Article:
Archaeologies of the Greek Past - Home
Joukowsky Institute for Archaeology & the Ancient World
Box 1837 / 60 George Street
Providence, RI 02912
Telephone: (401) 863-3188
Fax: (401) 863-9423
Mycenae is the location of one of the important Bronze Age (Late Helladic) sites in Greece, a principal site of the Mycenaean culture, located in the Argolid. In mythological terms, the founding of Mycenae is attributed to the hero Perseus. Mycenae as we know it today, with famous late Bronze Age remains preserved for observation and study, began with the excavation of the site by Heinrich Schliemann as part of his series of large-scale digs at Bronze Age sites throughout the late 19th century. Discussions of Mycenae and Mycenaean civilization are inextricably linked to the Homeric epics. This is partly due to the fact that Schleimann’s excavation techniques, which left the remains of subsequent periods all but lost.
Evidence of historical activity on the site, even on a very complex level, goes back well before the building of the citadel, as evidenced by the finds at Grave Circle A (from the period after 1675). However, archeologists have dated the height of Mycenaean culture, and Bronze Age activity at Mycenae, from after the decline of Minoan civilization around 1400 to the mysterious destructions across the area at the beginning of the 12th century.
Stylistically, Mycenean construction owes much to Minoan architectural traditions as exemplified by Knossos. However, the Mycenaean citadels overall are vastly different from the palaces of their Cretan neighbors. Their design offers many important innovations, particularly with regard to large fortification walls, well preserved both at Mycenae itself and at Tiryns. The walls of Mycenae are constructed both of large ashlar masonry (shaped stone blocks) and cyclopean masonry (huge unshaped limestone boulders), and are thought to have been constructed first in the 14th century and subsequently expanded to wall in important nearby areas. The Lion Gate, so called for the stone relief of rearing lions that fills the reliving triangle (an engineering innovation used to reduce the weight carried in a post-and-lintel opening) above the lintel block, is among the earliest examples of large-scale stone sculpture known. Scholars have also noted the military ingenuity involved in the wall design, such as short spur walls outside gates thought to have exploited the vulnerable left side of attacking soldiers. Another militarily useful architectural feature is a subterranean passageway used to access a spring just outside the city walls, which employs corbelled vaulting to maintain strength.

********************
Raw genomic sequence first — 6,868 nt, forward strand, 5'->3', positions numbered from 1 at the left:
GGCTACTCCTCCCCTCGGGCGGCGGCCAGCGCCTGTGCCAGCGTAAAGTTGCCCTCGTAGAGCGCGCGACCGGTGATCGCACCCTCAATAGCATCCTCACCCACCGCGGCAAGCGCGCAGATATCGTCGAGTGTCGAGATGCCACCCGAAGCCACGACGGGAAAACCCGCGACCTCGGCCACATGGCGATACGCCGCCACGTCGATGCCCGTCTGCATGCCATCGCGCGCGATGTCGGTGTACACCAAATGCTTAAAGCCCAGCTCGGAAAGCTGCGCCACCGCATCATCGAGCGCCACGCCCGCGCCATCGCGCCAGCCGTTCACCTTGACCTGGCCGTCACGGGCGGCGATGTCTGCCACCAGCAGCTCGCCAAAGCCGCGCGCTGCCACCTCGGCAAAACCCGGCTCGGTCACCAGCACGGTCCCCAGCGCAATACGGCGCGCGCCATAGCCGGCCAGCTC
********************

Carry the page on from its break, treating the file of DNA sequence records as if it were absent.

The palace building itself, though not well preserved, shows many of the characteristics of the architecture of Mycenean royal dwellings, especially the clear presence of a megaron. This establishes a clear connection to better preserved examples of similar structures, such as at Pylos.
Many significant finds have come from the site of Mycenae. It has been a major source for tablets in Linear B, the written form of the early Greek language. Numerous ceramic forms have been unearthed, along with terra cotta and ivory figurines, and examples of sophisticated metal work. Within the walls, Grave Circle A has produced impressive grave goods from its several burial shafts, including grave stele, gold funerary masks and daggers with silver and gold inlay. Nearby, Mycenean tholos tombs such as the Treasury of Atrues offer good examples of the extent of Bronze age engineering skill.
Mycenae as a site was used in other contexts for many years, even after the decline of the Mycenaean culture. Part of the megaron was cleared away, for example, in the construction of a temple in Hellenistic times. These Hellenistic remains themselves were removed to access the past represented by the Bronze Age materials. Even with the loss of most of the relevant remains form subsequent periods, the value of the site is widely recognized, and was designated a UNESCO World Heritage Site in 1999.
Biers, William R. The Archaeology of Greece. Ithaca: Cornell University Press, 1980.
"Mycenae." Encyclopædia Britannica. 2007. Encyclopædia Britannica Online. 10 Dec. 2007 <http://www.britannica.com/eb/article-9054521>.
Posted at Dec 16/2007 10:25PM:
Kuy Yeon Lee: Thanks again form reminding me of Mycenae. It's such an important heritage in Ancient Greek civilization, but since we've gone through it too long time ago... this has been a very brief but clear review. Good job!!